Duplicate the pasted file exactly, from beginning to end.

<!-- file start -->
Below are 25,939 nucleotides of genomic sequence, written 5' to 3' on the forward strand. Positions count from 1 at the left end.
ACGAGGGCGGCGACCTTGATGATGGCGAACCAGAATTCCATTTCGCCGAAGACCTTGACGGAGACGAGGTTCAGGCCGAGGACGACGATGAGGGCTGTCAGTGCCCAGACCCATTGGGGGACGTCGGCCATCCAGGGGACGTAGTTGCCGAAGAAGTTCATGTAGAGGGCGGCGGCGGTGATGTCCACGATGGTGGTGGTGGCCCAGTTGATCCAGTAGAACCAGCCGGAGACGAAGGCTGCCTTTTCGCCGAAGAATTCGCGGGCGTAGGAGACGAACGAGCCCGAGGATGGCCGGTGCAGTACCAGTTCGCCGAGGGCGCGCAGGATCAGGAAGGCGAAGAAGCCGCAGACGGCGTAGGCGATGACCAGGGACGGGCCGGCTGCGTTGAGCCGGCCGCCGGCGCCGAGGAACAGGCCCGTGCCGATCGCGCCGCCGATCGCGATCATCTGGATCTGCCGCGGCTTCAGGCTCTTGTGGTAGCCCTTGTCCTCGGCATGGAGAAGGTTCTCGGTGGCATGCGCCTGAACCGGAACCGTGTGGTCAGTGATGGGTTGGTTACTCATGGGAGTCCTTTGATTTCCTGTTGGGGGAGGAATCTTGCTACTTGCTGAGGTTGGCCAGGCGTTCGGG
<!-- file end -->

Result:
Below are 25,939 nucleotides of genomic sequence, written 5' to 3' on the forward strand. Positions count from 1 at the left end.
ACGAGGGCGGCGACCTTGATGATGGCGAACCAGAATTCCATTTCGCCGAAGACCTTGACGGAGACGAGGTTCAGGCCGAGGACGACGATGAGGGCTGTCAGTGCCCAGACCCATTGGGGGACGTCGGCCATCCAGGGGACGTAGTTGCCGAAGAAGTTCATGTAGAGGGCGGCGGCGGTGATGTCCACGATGGTGGTGGTGGCCCAGTTGATCCAGTAGAACCAGCCGGAGACGAAGGCTGCCTTTTCGCCGAAGAATTCGCGGGCGTAGGAGACGAACGAGCCCGAGGATGGCCGGTGCAGTACCAGTTCGCCGAGGGCGCGCAGGATCAGGAAGGCGAAGAAGCCGCAGACGGCGTAGGCGATGACCAGGGACGGGCCGGCTGCGTTGAGCCGGCCGCCGGCGCCGAGGAACAGGCCCGTGCCGATCGCGCCGCCGATCGCGATCATCTGGATCTGCCGCGGCTTCAGGCTCTTGTGGTAGCCCTTGTCCTCGGCATGGAGAAGGTTCTCGGTGGCATGCGCCTGAACCGGAACCGTGTGGTCAGTGATGGGTTGGTTACTCATGGGAGTCCTTTGATTTCCTGTTGGGGGAGGAATCTTGCTACTTGCTGAGGTTGGCCAGGCGTTCGGG